(fn. 64) The tenants' common rights prevented woodland management in most of the woods. In 1545 nearly half the estimated 600 a. were 'waste' or 'destroyed'. Another tenth, reserved to the commoners, had no usable timber. The rest had timber of 60-100 years' growth but the commoners had consumed most new growth.
(fn. 65) Sir Walter Leveson inclosed all the woodland,
(fn. 66) presumably between 1573
(fn. 67) and 1590, thus curtailing the commoners' rights.
Between the earlier 14th century and the earlier 16th tenures changed. The demesne lands had been reunited under a single lessee by 1520. In 1540, as in the 1320s, some tenants were leaseholders and the rest copyholders.
(fn. 68) By 1540, however, the leases were for terms of 50-81 years. Most copyholds were still for lives, but a few were also for long terms of years. There were only two tenures at will, both insignificant.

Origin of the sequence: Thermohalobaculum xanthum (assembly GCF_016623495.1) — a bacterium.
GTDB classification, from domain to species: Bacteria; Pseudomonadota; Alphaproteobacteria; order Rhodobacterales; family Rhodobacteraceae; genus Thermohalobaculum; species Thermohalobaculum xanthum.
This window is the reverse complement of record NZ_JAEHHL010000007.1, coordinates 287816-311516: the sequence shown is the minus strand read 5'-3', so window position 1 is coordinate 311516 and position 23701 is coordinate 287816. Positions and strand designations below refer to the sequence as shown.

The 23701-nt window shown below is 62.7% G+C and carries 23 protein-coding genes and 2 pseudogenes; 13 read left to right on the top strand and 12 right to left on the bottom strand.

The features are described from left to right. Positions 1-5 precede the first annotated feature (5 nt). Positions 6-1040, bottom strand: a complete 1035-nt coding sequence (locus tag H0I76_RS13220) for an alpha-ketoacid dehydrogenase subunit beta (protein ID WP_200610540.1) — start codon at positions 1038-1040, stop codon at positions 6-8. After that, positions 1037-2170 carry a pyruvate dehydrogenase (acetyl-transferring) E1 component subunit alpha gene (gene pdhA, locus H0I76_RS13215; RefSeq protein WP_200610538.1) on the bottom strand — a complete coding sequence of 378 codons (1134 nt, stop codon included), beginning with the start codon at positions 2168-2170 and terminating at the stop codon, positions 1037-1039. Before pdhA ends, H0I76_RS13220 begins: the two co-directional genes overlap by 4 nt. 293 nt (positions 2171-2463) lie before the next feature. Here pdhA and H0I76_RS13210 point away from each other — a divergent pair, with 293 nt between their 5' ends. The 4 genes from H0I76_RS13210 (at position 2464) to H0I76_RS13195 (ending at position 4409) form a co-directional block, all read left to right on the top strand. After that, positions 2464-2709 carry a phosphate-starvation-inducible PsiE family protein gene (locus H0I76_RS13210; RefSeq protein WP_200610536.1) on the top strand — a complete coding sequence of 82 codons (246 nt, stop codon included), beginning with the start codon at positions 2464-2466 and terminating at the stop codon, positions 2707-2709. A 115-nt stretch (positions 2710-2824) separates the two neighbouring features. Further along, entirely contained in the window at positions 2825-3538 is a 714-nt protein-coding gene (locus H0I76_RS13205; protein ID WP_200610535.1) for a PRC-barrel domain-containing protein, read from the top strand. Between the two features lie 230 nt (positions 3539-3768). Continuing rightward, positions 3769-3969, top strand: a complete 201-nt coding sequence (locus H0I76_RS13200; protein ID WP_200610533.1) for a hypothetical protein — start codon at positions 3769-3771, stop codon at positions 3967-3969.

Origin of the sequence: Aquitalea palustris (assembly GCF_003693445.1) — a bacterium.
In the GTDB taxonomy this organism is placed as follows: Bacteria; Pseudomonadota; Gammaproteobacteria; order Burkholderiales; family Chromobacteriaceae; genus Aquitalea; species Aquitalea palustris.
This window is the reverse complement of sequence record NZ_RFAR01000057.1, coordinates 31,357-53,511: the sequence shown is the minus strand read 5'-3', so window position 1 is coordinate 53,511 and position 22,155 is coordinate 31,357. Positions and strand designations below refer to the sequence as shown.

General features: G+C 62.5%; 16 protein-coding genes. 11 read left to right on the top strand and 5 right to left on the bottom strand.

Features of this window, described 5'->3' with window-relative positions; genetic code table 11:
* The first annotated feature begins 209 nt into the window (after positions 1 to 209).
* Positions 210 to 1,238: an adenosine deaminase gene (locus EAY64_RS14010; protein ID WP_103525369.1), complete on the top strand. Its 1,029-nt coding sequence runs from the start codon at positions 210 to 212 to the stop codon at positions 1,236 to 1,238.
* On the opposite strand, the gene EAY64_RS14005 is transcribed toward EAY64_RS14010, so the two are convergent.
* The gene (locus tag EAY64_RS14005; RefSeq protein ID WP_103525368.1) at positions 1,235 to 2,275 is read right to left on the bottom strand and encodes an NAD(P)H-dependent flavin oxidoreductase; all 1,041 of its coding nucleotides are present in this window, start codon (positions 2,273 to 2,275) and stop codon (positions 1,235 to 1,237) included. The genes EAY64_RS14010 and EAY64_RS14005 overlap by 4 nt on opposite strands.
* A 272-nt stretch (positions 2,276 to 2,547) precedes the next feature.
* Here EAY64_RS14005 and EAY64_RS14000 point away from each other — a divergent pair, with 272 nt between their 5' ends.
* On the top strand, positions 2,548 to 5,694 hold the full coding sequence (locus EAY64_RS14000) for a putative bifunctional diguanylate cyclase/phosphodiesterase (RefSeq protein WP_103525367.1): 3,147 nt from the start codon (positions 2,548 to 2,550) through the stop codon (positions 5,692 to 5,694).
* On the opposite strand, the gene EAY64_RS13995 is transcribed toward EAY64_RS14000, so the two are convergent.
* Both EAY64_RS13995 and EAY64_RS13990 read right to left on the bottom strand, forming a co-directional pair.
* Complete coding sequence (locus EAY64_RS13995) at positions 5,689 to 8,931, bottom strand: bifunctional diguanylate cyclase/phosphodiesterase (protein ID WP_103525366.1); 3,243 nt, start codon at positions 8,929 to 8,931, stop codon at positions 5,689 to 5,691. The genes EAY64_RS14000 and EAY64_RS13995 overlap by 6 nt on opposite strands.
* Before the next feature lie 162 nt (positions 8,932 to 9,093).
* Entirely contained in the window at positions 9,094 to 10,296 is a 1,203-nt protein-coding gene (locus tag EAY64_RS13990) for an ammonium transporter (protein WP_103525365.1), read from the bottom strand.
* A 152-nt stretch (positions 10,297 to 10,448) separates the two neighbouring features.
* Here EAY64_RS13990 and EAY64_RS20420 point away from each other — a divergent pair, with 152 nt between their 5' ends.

In 1540 there were 21 farms, a few with cottages attached: 7 were leaseholds paying rents just over 20s., 13 were small copyholds with rents averaging c. 12s. 6d., and one was a large copyhold paying 31s. 4d. There were 2 separate cottage holdings. Terciary had been commuted and included in rents; annual 'wood silver' of 4d. or 8d. was also included.
By the later 17th century rents had increased greatly. In 1688 c. 30 of the 45 holdings paid rents averaging less than 30s. and were evidently cottages and smallholdings. The larger farm rents averaged £16 10s. The highest for one holding was £30. Most tenants had a single holding, but one paid £30 for a large farm with two smaller holdings, and another held two large farms for £28.
(fn. 70) Leases were usually for 99 years terminable on three or fewer lives. Heriot was still payable.
(fn. 71) By the end of the 17th century clearance and inclosure had broken down the three blocks of woodland into several separate woods.
(fn. 72) In the earlier 18th century they were exploited for charcoal and mining timber.